Business Overview

$385,000 plus, Inventory for Ohio, Cleveland Parma Heights Convenience Food Mart Business Only.   $100,000 average merchandise sales per month with high margins.  Large C Store.  Adding food operation would increase sales.  Short hours.  Located on a busy road in a heavily populated residential and commercial area.  Great EBT sales.  C1 C2 D6 Beer and wine sales.  Adding Lottery, ATM and Bitcoin would be a great plus.  Seller to assist with financing.   Seller motivated and willing to make the right deal with the right owner operator.  Great opportunity for the right hands on owner operator or a family.  Please “do not disturb the employees” and call The Saleh Group at 614-500-8500 for more information and showings or visit us online at http://www.salehgroup.com.

Financial

  • Asking Price: $385,000
  • Cash Flow: $275,000
  • Gross Revenue: $1,200,000
  • EBITDA: N/A
  • FF&E: N/A
  • Inventory: $40,000
  • Inventory Included: N/A
  • Established: 2010

Detailed Information

  • Property Owned or Leased:N/A
  • Property Included:N/A
  • Building Square Footage:4,400
  • Lot Size:N/A
  • Total Number of Employees:2
  • Furniture, Fixtures and Equipment:N/A
About The Facility:

4,400 sq. ft. stand-alone building

Is Support & Training Included:

2 weeks at no cost to buyer

Purpose For Selling:

Seller Downsizing and relocating

Additional Info

The company was started in 2010, making the business 12 years old.
The deal shall not include inventory valued at $40,000*, which ins't included in the listing price.

The company has 2F 2PT 1M employees and is located in a building with approx. square footage of 4,400 sq ft.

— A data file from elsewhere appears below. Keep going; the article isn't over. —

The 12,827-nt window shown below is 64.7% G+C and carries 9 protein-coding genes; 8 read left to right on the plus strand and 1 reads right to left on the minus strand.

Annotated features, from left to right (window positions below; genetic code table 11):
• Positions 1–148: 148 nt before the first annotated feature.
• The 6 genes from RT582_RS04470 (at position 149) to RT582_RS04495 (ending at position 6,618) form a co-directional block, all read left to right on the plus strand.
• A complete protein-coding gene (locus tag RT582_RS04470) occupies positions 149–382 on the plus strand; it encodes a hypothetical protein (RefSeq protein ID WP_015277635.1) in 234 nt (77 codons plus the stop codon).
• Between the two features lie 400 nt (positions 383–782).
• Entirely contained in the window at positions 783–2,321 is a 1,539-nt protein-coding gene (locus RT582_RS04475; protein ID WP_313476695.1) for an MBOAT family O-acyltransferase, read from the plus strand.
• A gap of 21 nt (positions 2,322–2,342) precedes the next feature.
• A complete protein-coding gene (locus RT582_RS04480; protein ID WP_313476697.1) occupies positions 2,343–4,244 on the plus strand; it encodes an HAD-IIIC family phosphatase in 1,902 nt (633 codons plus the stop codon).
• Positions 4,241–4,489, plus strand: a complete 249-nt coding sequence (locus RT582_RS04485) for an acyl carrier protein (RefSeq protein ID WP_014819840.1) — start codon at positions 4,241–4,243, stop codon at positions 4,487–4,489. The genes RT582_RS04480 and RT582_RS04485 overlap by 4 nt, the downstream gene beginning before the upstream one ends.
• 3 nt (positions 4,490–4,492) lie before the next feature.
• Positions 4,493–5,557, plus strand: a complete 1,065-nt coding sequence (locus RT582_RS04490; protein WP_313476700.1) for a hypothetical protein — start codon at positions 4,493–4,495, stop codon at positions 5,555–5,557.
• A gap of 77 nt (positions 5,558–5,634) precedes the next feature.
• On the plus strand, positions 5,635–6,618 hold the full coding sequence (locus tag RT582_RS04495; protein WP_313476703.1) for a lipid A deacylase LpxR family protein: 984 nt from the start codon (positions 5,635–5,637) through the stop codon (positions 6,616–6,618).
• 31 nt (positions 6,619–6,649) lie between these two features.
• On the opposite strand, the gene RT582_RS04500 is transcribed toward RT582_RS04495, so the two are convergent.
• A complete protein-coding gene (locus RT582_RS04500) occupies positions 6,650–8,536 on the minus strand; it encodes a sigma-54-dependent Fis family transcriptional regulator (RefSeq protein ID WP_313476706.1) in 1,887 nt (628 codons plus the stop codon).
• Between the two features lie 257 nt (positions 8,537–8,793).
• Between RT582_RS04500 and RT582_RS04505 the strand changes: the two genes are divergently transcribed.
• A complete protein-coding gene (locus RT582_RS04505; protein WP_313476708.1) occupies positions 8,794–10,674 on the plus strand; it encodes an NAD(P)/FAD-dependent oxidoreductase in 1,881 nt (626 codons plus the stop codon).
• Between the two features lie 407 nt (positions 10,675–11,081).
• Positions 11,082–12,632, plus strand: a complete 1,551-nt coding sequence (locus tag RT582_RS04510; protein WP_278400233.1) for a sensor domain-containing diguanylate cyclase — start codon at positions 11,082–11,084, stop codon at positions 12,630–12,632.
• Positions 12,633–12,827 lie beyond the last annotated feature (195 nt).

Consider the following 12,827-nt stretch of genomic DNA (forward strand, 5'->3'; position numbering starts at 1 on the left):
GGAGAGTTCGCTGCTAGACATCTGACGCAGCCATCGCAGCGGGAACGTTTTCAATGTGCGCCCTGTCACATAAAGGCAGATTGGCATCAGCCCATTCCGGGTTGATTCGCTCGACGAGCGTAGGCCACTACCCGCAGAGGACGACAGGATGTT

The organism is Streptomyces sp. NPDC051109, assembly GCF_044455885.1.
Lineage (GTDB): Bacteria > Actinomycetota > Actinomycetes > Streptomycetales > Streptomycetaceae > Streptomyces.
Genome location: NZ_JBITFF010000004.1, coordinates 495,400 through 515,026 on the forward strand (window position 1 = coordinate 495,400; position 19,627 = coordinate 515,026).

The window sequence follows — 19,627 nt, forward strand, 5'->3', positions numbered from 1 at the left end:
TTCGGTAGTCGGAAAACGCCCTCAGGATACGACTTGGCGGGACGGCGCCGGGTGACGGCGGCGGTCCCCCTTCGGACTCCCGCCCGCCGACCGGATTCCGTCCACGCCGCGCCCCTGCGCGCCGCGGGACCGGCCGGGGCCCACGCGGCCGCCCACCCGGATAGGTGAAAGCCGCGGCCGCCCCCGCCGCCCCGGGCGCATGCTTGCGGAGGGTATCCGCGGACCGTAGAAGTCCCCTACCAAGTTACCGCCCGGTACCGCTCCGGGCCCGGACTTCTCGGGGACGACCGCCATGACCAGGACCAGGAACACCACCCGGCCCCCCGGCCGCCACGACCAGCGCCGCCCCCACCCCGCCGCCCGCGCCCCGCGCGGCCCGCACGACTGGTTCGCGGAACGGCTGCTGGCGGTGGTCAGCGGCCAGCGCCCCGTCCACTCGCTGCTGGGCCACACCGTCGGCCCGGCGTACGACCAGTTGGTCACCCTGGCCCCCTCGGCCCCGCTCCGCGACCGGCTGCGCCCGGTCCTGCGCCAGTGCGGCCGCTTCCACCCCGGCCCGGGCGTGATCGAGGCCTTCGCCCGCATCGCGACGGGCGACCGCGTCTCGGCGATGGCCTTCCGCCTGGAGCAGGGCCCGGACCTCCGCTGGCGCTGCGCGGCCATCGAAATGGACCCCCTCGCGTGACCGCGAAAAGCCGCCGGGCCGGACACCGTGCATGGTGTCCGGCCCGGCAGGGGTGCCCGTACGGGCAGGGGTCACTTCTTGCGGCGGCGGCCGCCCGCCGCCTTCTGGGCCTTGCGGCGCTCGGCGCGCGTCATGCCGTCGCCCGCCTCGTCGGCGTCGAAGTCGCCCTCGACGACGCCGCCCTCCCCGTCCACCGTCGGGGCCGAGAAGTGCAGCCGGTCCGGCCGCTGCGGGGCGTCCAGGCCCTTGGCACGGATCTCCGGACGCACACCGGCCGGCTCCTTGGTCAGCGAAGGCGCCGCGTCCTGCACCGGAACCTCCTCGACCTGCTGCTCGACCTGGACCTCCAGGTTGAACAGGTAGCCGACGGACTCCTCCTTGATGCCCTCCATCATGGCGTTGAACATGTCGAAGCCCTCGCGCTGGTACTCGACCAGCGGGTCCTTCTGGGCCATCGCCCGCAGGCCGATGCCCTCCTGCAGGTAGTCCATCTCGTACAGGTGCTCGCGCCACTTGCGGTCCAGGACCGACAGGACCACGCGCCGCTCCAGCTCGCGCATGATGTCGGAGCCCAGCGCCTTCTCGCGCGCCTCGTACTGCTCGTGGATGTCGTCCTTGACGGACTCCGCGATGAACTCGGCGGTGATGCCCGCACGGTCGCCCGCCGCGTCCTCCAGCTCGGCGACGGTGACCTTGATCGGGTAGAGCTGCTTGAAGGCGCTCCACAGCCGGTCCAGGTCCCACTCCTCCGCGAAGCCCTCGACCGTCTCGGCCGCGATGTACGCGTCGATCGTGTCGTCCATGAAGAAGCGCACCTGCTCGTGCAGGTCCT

The real estate is leased by the company for $5,700 per Month

Why is the Current Owner Selling The Business?

There are all kinds of reasons why people resolve to sell companies. Nonetheless, the genuine reason vs the one they tell you may be 2 completely different things. For instance, they may state "I have way too many various commitments" or "I am retiring". For many sellers, these factors stand. However, for some, these may simply be justifications to try to hide the reality of changing demographics, increased competition, current decrease in earnings, or a range of various other factors. This is why it is extremely vital that you not rely absolutely on a vendor's word, but instead, use the seller's response along with your general due diligence. This will paint an extra sensible image of the business's present circumstance.

Existing Debts and Future Obligations

If the existing company is in debt, which lots of businesses are, then you will certainly need to consider this when valuating/preparing your deal. Lots of businesses take out loans so as to cover points like supplies, payroll, accounts payable, etc. Keep in mind that in some cases this can suggest that earnings margins are too tight. Lots of businesses fall into a revolving door of taking on debt as a way to pay back various other loans. Along with debts, there may additionally be future obligations to think about. There might be an outstanding lease on tools or the building where the business resides. The business may have existing agreements with vendors that should be satisfied or might lead to fines if canceled early.

Understanding the Customer Base, Competition and Area Demographics

Just how do businesses in the area draw in brand-new customers? Most times, companies have repeat clients, which develop the core of their daily revenues. Certain factors such as new competition growing up around the location, road construction, and also personnel turn over can influence repeat customers and also adversely affect future revenues. One essential point to consider is the area of the business. Is it in a highly trafficked shopping mall, or is it hidden from the main road? Obviously, the more people that see the business regularly, the better the possibility to develop a returning consumer base. A last idea is the general area demographics. Is the business placed in a densely populated city, or is it located on the outside border of town? How might the regional average family income effect future income potential?